DOM (Document Object Model)
The Flash video player (SWF) used to play a video when HTML5 isn't supported.
HTML is the markup language that makes up every page on the web. The newest version, HTML5, includes specifications for a video tag, that is meant to allow website developers to add a video to a page the same way they would add an image. In order for this to work, web browser developers (Mozilla, Apple, Microsoft, Google, Opera, etc.) have to build the video playback functionality into their browsers. The W3C has created directions on how video should work in browsers, and it’s up to browser developers to follow those directions, so that video works the same across all browsers. This doesn’t always happen thanks to technology, legal, and financial choices made by browser developers, but so far no one’s varying too far from the specifications. However the specifications are still being changed and refined, so browsers developers have to keep up with that as well.
Playing video in a web page may not seem so special since you can already view video on a web page through plugins like Flash Player, Quicktime, Silverlight, and RealPlayer, however this is a big step forward for standardizing video playback across web browsers and devices. The goal is that in the future, developers will only need to use one method for embedding a video, that’s based on open standards (not controlled by one company), and it will work everywhere.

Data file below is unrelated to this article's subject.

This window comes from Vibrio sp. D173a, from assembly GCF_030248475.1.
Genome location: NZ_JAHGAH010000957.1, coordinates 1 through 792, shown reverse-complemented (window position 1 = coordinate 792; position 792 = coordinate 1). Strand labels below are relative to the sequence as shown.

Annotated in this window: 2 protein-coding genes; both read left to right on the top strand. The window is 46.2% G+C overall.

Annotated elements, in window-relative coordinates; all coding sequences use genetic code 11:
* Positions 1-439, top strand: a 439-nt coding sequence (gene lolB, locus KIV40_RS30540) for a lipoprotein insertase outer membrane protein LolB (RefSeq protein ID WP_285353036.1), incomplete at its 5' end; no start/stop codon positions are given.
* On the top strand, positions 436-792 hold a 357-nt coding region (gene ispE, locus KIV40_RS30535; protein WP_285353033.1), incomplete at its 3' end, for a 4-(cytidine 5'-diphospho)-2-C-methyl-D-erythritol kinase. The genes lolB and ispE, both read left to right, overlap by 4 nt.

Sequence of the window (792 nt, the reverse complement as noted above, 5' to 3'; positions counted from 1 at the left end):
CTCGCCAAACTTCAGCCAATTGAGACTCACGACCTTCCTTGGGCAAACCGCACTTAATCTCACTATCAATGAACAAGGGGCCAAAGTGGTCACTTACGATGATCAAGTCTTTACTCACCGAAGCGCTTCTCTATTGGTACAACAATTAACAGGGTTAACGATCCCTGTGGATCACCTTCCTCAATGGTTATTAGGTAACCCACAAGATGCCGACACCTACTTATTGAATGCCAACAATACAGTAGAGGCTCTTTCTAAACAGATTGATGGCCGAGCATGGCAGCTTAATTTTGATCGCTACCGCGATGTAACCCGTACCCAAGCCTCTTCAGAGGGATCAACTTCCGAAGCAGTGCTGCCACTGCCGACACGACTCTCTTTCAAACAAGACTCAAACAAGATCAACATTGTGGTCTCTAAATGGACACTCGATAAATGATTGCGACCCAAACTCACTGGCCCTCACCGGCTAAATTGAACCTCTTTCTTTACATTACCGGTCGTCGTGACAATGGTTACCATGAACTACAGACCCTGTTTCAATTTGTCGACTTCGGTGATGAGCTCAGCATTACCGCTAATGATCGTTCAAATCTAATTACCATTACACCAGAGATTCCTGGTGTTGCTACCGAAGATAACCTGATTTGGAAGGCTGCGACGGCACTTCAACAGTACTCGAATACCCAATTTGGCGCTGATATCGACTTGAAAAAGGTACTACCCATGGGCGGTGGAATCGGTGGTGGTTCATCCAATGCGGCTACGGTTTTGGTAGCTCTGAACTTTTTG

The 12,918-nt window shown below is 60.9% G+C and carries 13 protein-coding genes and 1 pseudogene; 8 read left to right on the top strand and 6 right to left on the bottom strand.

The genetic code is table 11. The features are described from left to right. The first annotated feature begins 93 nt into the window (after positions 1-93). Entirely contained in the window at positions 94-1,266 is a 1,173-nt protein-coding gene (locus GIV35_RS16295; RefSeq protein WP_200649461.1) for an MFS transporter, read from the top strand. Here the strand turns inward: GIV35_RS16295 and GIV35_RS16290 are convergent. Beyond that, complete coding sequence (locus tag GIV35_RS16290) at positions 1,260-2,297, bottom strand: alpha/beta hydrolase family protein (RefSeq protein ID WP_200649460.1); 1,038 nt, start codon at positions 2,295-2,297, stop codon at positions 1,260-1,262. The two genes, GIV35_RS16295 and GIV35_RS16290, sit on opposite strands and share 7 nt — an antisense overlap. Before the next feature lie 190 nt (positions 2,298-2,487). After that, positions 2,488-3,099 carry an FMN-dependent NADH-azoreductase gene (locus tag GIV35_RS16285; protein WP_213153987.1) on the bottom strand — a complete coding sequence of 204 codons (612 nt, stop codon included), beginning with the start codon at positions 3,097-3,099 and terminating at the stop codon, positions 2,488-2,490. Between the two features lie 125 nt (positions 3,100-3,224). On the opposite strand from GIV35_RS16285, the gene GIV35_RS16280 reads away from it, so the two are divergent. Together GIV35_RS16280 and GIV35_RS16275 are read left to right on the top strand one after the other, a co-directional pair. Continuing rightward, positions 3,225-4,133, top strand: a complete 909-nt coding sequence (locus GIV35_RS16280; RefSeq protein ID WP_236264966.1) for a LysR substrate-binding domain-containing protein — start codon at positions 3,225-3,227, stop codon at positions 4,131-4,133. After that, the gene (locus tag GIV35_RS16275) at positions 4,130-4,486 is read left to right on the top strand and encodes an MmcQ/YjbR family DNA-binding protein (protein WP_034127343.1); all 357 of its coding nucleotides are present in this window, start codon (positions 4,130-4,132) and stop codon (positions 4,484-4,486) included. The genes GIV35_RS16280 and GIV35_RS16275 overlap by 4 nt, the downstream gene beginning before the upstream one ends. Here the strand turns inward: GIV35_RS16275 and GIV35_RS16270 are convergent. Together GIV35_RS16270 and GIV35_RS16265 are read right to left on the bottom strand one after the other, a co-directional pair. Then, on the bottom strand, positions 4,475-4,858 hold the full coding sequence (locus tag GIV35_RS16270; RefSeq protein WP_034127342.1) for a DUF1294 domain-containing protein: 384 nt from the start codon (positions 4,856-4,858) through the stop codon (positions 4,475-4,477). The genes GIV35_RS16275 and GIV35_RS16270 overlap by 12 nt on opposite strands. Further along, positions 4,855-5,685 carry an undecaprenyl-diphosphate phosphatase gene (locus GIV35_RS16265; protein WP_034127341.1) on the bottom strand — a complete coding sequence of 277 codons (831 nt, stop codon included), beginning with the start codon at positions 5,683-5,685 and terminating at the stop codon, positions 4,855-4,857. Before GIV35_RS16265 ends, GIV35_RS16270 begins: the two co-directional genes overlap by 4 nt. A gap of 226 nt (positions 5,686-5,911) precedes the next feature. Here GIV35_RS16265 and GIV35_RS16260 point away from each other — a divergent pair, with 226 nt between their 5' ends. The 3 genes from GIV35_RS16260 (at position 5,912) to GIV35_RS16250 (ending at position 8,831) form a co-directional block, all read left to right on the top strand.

A prime example of this is the iPhone and iPad. Apple has decided not to support Flash on their mobile devices, but they do support HTML5 video. Since Flash is currently the most common way video is added to web pages, most web video (aside from YouTube who has a special relationship with Apple) can’t be viewed on the iPhone or iPad. These devices are very popular, so many web sites are switching to hybrid HTML5/Flash player setups (like VideoJS).
There are a number of great resources that will give you an introduction to the video tag an how it is used including:
- Dive into HTML5
- Lynda.com's 'HTML5 Video and Audio in Depth' video tutorials created by yours truly.
An if you really want to dig in, you can read the (W3C Spec)[http://www.w3.org/TR/html5/video.html]. (Warning - not for the faint of heart)
"Skin" refers to the design of the player's controls, also sometimes called the chrome. With VideoJS, new skins can be built simply by creating a new stylesheet.
Content Delivery Network (CDN)
A network of servers around the world that host copies of a file. When your browser requests one of these files, the CDN automatically determines which server is closest to your location and delivers the file from there. This drastically increases delivery time, especially internationally.